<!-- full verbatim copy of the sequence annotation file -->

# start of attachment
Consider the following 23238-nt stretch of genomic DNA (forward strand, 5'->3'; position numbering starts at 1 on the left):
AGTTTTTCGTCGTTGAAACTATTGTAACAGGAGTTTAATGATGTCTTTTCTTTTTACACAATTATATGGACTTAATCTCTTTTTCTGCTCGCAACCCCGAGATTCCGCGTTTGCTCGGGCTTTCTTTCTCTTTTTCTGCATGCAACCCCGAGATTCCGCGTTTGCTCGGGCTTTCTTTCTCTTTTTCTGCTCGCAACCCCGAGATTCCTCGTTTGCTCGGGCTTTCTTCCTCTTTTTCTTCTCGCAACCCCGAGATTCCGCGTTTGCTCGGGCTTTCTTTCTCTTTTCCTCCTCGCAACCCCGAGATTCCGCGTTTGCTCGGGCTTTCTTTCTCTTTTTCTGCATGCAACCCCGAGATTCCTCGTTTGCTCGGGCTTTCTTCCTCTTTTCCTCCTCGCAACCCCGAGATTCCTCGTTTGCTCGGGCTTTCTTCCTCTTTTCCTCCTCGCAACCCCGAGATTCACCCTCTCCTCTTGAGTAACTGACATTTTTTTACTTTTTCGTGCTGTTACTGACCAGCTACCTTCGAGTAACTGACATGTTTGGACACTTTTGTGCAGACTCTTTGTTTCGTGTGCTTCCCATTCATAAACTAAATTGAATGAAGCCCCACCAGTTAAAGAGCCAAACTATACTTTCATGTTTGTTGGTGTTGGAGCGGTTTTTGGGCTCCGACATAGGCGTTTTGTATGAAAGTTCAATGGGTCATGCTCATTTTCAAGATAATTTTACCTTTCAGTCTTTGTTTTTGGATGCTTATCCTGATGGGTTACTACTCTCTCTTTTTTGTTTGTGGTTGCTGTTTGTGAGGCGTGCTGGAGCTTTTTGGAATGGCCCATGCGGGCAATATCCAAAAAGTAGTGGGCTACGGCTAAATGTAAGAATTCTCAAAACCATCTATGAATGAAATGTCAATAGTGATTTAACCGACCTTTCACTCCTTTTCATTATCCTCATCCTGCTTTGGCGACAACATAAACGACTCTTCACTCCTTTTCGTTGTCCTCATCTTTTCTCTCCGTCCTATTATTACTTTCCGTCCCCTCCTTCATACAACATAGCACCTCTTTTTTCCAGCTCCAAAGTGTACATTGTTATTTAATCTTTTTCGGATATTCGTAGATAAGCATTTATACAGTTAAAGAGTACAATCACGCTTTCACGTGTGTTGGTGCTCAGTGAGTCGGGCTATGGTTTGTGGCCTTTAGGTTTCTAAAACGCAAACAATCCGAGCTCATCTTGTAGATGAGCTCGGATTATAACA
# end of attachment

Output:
Consider the following 23238-nt stretch of genomic DNA (forward strand, 5'->3'; position numbering starts at 1 on the left):
AGTTTTTCGTCGTTGAAACTATTGTAACAGGAGTTTAATGATGTCTTTTCTTTTTACACAATTATATGGACTTAATCTCTTTTTCTGCTCGCAACCCCGAGATTCCGCGTTTGCTCGGGCTTTCTTTCTCTTTTTCTGCATGCAACCCCGAGATTCCGCGTTTGCTCGGGCTTTCTTTCTCTTTTTCTGCTCGCAACCCCGAGATTCCTCGTTTGCTCGGGCTTTCTTCCTCTTTTTCTTCTCGCAACCCCGAGATTCCGCGTTTGCTCGGGCTTTCTTTCTCTTTTCCTCCTCGCAACCCCGAGATTCCGCGTTTGCTCGGGCTTTCTTTCTCTTTTTCTGCATGCAACCCCGAGATTCCTCGTTTGCTCGGGCTTTCTTCCTCTTTTCCTCCTCGCAACCCCGAGATTCCTCGTTTGCTCGGGCTTTCTTCCTCTTTTCCTCCTCGCAACCCCGAGATTCACCCTCTCCTCTTGAGTAACTGACATTTTTTTACTTTTTCGTGCTGTTACTGACCAGCTACCTTCGAGTAACTGACATGTTTGGACACTTTTGTGCAGACTCTTTGTTTCGTGTGCTTCCCATTCATAAACTAAATTGAATGAAGCCCCACCAGTTAAAGAGCCAAACTATACTTTCATGTTTGTTGGTGTTGGAGCGGTTTTTGGGCTCCGACATAGGCGTTTTGTATGAAAGTTCAATGGGTCATGCTCATTTTCAAGATAATTTTACCTTTCAGTCTTTGTTTTTGGATGCTTATCCTGATGGGTTACTACTCTCTCTTTTTTGTTTGTGGTTGCTGTTTGTGAGGCGTGCTGGAGCTTTTTGGAATGGCCCATGCGGGCAATATCCAAAAAGTAGTGGGCTACGGCTAAATGTAAGAATTCTCAAAACCATCTATGAATGAAATGTCAATAGTGATTTAACCGACCTTTCACTCCTTTTCATTATCCTCATCCTGCTTTGGCGACAACATAAACGACTCTTCACTCCTTTTCGTTGTCCTCATCTTTTCTCTCCGTCCTATTATTACTTTCCGTCCCCTCCTTCATACAACATAGCACCTCTTTTTTCCAGCTCCAAAGTGTACATTGTTATTTAATCTTTTTCGGATATTCGTAGATAAGCATTTATACAGTTAAAGAGTACAATCACGCTTTCACGTGTGTTGGTGCTCAGTGAGTCGGGCTATGGTTTGTGGCCTTTAGGTTTCTAAAACGCAAACAATCCGAGCTCATCTTGTAGATGAGCTCGGATTATAACA